Even Seattleites most sympathetic to the weather here—and I consider myself among them—have had enough with the rain. The shining light at the end of this seemingly interminable tunnel is the city’s most glorious harbinger of spring: the cherry blossom.
To Chika Tokara, cherry blossoms aren’t just tiny symbols of the sunlight and warmth to come. They’re a seasonal inspiration for her beautiful wagashi, Japanese sweets meant to accompany tea. Her eponymous wholesale company supplies these delicate, traditional confections to cafes around town, and in March and April, the theme is always sakura—the Japanese word for those equally delicate, beautiful blossoms.
Tokara uses real Japanese ingredients and old-school techniques she spent years studying in Japan before moving to Seattle in 2000. Her cherry mochi is a best seller. Each dainty, pink, red-bean-paste-filled bonbon (made of a coarser grain mochi than perhaps you’re used to) is wrapped in a salted, pickled cherry leaf. Like vanilla, the cherry blossom influence comes more in scent than flavor. She introduced me to a wonderfully chewy sweet called suhama made of roasted soy bean powder, reminiscent of nut butter. And for Seattle Center’s Cherry Blossom Festival April 21 to 23, she’s making yokan, a labor-intensive dense jelly with cherry compote she makes from scratch.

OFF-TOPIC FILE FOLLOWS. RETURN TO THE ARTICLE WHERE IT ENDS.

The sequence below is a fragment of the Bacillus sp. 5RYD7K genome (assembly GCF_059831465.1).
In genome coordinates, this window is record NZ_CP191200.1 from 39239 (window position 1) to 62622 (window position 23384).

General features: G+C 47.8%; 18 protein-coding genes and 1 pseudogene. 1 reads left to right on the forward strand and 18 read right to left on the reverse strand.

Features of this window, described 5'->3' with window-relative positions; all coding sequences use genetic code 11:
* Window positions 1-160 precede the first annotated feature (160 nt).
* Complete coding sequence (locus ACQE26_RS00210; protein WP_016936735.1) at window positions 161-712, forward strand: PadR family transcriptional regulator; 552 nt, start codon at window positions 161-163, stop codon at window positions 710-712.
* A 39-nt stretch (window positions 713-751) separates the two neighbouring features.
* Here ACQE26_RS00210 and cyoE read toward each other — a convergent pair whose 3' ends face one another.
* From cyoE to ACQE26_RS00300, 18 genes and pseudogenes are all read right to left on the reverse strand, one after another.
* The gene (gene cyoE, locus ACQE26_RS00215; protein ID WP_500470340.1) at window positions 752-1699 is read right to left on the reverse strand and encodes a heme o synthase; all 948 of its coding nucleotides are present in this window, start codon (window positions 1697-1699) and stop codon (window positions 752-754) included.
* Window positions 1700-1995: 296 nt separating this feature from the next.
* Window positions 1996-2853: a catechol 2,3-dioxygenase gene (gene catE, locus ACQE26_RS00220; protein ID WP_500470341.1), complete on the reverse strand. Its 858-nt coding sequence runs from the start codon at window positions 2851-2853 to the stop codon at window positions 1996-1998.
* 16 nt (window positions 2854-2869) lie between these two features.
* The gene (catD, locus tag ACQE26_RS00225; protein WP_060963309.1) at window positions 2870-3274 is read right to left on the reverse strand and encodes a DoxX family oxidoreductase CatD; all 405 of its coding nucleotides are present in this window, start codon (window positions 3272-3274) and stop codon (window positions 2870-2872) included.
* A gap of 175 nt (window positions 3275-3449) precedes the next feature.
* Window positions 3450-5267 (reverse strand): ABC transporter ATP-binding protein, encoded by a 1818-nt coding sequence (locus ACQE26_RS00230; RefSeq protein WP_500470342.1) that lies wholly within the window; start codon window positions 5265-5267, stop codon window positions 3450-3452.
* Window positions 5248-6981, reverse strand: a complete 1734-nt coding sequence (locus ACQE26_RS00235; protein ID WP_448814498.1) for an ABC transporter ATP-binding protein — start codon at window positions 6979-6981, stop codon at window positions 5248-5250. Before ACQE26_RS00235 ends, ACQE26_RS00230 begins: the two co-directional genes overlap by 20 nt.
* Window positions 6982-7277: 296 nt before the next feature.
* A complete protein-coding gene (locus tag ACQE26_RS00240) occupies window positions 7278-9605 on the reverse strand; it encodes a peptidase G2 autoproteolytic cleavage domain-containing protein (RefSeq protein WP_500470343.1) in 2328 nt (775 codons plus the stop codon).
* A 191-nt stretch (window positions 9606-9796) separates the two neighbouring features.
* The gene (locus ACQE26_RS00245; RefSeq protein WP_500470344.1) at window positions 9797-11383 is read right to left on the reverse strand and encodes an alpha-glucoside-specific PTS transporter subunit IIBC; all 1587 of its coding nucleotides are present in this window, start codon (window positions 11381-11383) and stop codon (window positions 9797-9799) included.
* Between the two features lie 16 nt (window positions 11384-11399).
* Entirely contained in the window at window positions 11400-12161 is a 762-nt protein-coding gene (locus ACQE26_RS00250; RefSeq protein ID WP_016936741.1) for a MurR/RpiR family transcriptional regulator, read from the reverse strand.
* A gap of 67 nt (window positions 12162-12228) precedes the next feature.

In Japan, the pink blooms are so revered for their beauty that coworkers, friends and families gather outside to eat and drink under the trees. Hanami, or flower viewing, is a recreational event looked forward to after the cold, often wet winters (hey, sound familiar, Seattle?). But Tokara is quick to point out that her hometown of Sapporo has a very different relationship with cherry blossoms than, say, Tokyo—the city is so far north that there’s sometimes still snow on the ground this time of year, and the blossoms regularly only last a week.
Here in Seattle, the obvious choice to take in the beauty is the UW quad, where the bounty of cherry blossom trees is expected to reach full bloom right about… now. Swing by one of Tokara’s clients—you can find her sweets at Fresh Flours, Panama Hotel Tea & Coffee, Ten Sushi and Tougo Coffee—to pick up a bite of something sweet to have while you’re there. You can also visit Tokara at the monthly open house she holds at her Phinney Ridge studio, April 16 from 1 to 3:30 pm (please make a phone reservation at 206.782.1853).